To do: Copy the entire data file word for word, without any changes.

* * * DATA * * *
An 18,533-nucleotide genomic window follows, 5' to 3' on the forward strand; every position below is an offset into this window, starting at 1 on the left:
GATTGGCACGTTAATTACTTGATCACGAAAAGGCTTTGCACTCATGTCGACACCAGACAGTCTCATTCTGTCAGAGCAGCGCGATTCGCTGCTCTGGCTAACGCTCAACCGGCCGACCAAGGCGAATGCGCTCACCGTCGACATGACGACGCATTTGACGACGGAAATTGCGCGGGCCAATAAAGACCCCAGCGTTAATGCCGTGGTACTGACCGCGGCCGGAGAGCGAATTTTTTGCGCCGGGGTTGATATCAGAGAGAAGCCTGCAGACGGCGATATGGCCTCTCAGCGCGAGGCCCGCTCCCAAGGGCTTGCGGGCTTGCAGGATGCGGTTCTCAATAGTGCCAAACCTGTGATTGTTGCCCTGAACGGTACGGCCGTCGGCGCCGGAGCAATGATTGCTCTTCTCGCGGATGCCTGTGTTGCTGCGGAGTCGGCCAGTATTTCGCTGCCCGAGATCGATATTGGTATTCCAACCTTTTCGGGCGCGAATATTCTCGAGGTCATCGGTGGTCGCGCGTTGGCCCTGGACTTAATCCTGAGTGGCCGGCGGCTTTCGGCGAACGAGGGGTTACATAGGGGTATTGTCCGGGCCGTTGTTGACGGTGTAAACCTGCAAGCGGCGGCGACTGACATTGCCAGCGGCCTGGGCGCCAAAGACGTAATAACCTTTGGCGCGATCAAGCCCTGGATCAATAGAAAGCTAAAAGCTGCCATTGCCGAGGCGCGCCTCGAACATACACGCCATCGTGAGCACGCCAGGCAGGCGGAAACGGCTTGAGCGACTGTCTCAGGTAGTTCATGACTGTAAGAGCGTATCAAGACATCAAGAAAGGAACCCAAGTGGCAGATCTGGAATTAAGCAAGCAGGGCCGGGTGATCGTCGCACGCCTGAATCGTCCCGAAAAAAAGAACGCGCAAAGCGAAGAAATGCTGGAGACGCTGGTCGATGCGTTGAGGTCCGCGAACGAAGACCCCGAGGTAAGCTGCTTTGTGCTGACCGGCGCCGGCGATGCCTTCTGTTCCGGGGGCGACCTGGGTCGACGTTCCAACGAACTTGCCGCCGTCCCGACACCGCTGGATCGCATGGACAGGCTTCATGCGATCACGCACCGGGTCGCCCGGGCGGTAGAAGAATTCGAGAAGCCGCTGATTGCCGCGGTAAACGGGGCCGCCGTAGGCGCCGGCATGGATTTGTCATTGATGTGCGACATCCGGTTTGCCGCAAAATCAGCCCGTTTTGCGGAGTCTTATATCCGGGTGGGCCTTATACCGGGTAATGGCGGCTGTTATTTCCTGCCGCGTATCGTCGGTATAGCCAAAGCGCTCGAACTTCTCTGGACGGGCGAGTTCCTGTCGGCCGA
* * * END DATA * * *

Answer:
An 18,533-nucleotide genomic window follows, 5' to 3' on the forward strand; every position below is an offset into this window, starting at 1 on the left:
GATTGGCACGTTAATTACTTGATCACGAAAAGGCTTTGCACTCATGTCGACACCAGACAGTCTCATTCTGTCAGAGCAGCGCGATTCGCTGCTCTGGCTAACGCTCAACCGGCCGACCAAGGCGAATGCGCTCACCGTCGACATGACGACGCATTTGACGACGGAAATTGCGCGGGCCAATAAAGACCCCAGCGTTAATGCCGTGGTACTGACCGCGGCCGGAGAGCGAATTTTTTGCGCCGGGGTTGATATCAGAGAGAAGCCTGCAGACGGCGATATGGCCTCTCAGCGCGAGGCCCGCTCCCAAGGGCTTGCGGGCTTGCAGGATGCGGTTCTCAATAGTGCCAAACCTGTGATTGTTGCCCTGAACGGTACGGCCGTCGGCGCCGGAGCAATGATTGCTCTTCTCGCGGATGCCTGTGTTGCTGCGGAGTCGGCCAGTATTTCGCTGCCCGAGATCGATATTGGTATTCCAACCTTTTCGGGCGCGAATATTCTCGAGGTCATCGGTGGTCGCGCGTTGGCCCTGGACTTAATCCTGAGTGGCCGGCGGCTTTCGGCGAACGAGGGGTTACATAGGGGTATTGTCCGGGCCGTTGTTGACGGTGTAAACCTGCAAGCGGCGGCGACTGACATTGCCAGCGGCCTGGGCGCCAAAGACGTAATAACCTTTGGCGCGATCAAGCCCTGGATCAATAGAAAGCTAAAAGCTGCCATTGCCGAGGCGCGCCTCGAACATACACGCCATCGTGAGCACGCCAGGCAGGCGGAAACGGCTTGAGCGACTGTCTCAGGTAGTTCATGACTGTAAGAGCGTATCAAGACATCAAGAAAGGAACCCAAGTGGCAGATCTGGAATTAAGCAAGCAGGGCCGGGTGATCGTCGCACGCCTGAATCGTCCCGAAAAAAAGAACGCGCAAAGCGAAGAAATGCTGGAGACGCTGGTCGATGCGTTGAGGTCCGCGAACGAAGACCCCGAGGTAAGCTGCTTTGTGCTGACCGGCGCCGGCGATGCCTTCTGTTCCGGGGGCGACCTGGGTCGACGTTCCAACGAACTTGCCGCCGTCCCGACACCGCTGGATCGCATGGACAGGCTTCATGCGATCACGCACCGGGTCGCCCGGGCGGTAGAAGAATTCGAGAAGCCGCTGATTGCCGCGGTAAACGGGGCCGCCGTAGGCGCCGGCATGGATTTGTCATTGATGTGCGACATCCGGTTTGCCGCAAAATCAGCCCGTTTTGCGGAGTCTTATATCCGGGTGGGCCTTATACCGGGTAATGGCGGCTGTTATTTCCTGCCGCGTATCGTCGGTATAGCCAAAGCGCTCGAACTTCTCTGGACGGGCGAGTTCCTGTCGGCCGA